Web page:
The emails were sent to the team by astronaut Bill McArthur, Jr. who heads the Space Shuttle Safety and Mission Assurance Office at the Johnson Space Center and Wayne Hale, shuttle program manager.

McArthur has launched into space three times on the shuttle, a fourth time atop a Russian Soyuz and he also commanded the International Space Station.

The emails were sent Dec. 7. This was a day after the Atlantis countdown was scrubbed Dec. 6 when two ECO sensors failed and managers debated whether they could proceed Dec. 8 or needed more time.

They ultimately slipped the next attempt to Dec. 9 after setting new flight rules that 4 good ECO sensors would be required.

This was a change to the original Atlantis launch rule that said the vehicle could fly with 3 of 4.

The Dec. 9 attempt was then scrubbed when one ECO sensor failed in the countdown, a situation that two days before, would have been "go" for launch.

The emails indicate that some of NASA’s highest managers believe that the design of the total system would enable safe launch of the shuttle, without use of any ECO sensor system at all.


Robert Pearlman
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posted 12-11-2007 05:20 PM     Click Here to See the Profile for Robert Pearlman   Click Here to Email Robert Pearlman     Edit/Delete Message   Reply w/Quote
NASA has scheduled a tanking test for Dec. 18, during which additional instruments will be used to monitor the ECO system's reaction to the cryogenic liquid hydrogen as it is pumped into Atlantis' external tank at Kennedy Space Center's Pad 39A.

Elsewhere, the companies that built the sensor system are continuing tests to help determine a cause.

"This is part of broad-ranging effort," shuttle program manager Wayne Hale said.

Read more from Spaceflight Now: Atlantis to be fueled again for more troubleshooting

Jay Chladek
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posted 12-12-2007 11:59 PM     Click Here to See the Profile for Jay Chladek   Click Here to Email Jay Chladek     Edit/Delete Message   Reply w/Quote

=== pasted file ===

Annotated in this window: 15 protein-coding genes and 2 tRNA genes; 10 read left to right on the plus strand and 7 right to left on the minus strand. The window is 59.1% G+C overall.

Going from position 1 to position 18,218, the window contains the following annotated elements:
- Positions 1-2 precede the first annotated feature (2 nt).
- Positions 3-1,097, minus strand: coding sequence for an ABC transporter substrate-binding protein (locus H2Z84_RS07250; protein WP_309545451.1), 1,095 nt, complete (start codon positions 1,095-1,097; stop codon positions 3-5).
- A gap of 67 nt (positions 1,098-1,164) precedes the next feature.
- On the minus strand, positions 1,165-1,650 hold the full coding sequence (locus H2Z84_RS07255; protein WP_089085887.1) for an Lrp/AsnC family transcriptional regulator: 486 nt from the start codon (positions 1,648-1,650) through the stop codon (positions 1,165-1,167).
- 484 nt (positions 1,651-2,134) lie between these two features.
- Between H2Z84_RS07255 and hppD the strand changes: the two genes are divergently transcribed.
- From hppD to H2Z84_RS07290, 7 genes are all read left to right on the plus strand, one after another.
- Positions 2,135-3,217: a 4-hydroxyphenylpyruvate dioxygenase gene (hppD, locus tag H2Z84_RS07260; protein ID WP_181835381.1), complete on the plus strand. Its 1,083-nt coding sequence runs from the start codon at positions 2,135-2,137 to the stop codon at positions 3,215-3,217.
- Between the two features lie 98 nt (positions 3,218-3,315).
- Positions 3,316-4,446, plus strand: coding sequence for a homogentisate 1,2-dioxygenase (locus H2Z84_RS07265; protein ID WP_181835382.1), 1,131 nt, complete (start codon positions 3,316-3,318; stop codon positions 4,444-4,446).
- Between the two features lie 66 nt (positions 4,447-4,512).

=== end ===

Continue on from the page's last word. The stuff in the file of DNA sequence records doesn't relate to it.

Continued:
I am guessing that the firing rooms were switched to eliminate equipment in one firing room as being a potential cause for the ECO sensor reading anomolies. But since one dropped offline anyway in the next launch attempt (in the different firing room), that elimated it as a cause. Sounds to me like it was a brainstorm idea on the part of the KSC crew. It was a nice idea, but didn't work in this case.

Robert Pearlman
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posted 12-13-2007 07:20 PM     Click Here to See the Profile for Robert Pearlman   Click Here to Email Robert Pearlman     Edit/Delete Message   Reply w/Quote
NASA release
quote:
NASA Targets Space Shuttle Atlantis Launch on Jan. 10

NASA's Space Shuttle Program managers have targeted Jan. 10 for the launch of shuttle Atlantis' STS-122 mission to the International Space Station.

"The workforce has stepped up to and met every challenge this year," said Wayne Hale, Space Shuttle Program manager at NASA's Johnson Space Center. "Moving the next launch attempt of Atlantis to Jan. 10 will allow as many people as possible to have time with family and friends at the time of year when it means the most. A lot has been asked of them this year and a lot will be asked of them in 2008."

The liftoff date from NASA's Kennedy Space Center, Florida, depends on the resolution of a problem in a fuel sensor system. The shuttle's planned launches on Dec. 6 and Dec. 9 were postponed because of false readings from the part of the system that monitors the liquid hydrogen section of the tank.


If STS-122 launches on January 10, liftoff would be targeted for 2:26:10 a.m. EST.

TellingHistory
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posted 12-14-2007 09:01 AM     Click Here to See the Profile for TellingHistory   Click Here to Email TellingHistory     Edit/Delete Message   Reply w/Quote
I asked Bob Jacobs, deputy assistant administrator of Public Affairs for NASA, this morning, if he thought a now mid-January (10th) proposed launch for STS-122 would threaten to push out the planned mid-February launch of STS-123? Here's what he said:
quote:
It’s a possibility and it all rests on coming to resolution on the ECO system issue. However, there are contingency days built into the schedule that give us time to adjust launch schedules. It will be tight but it is possible.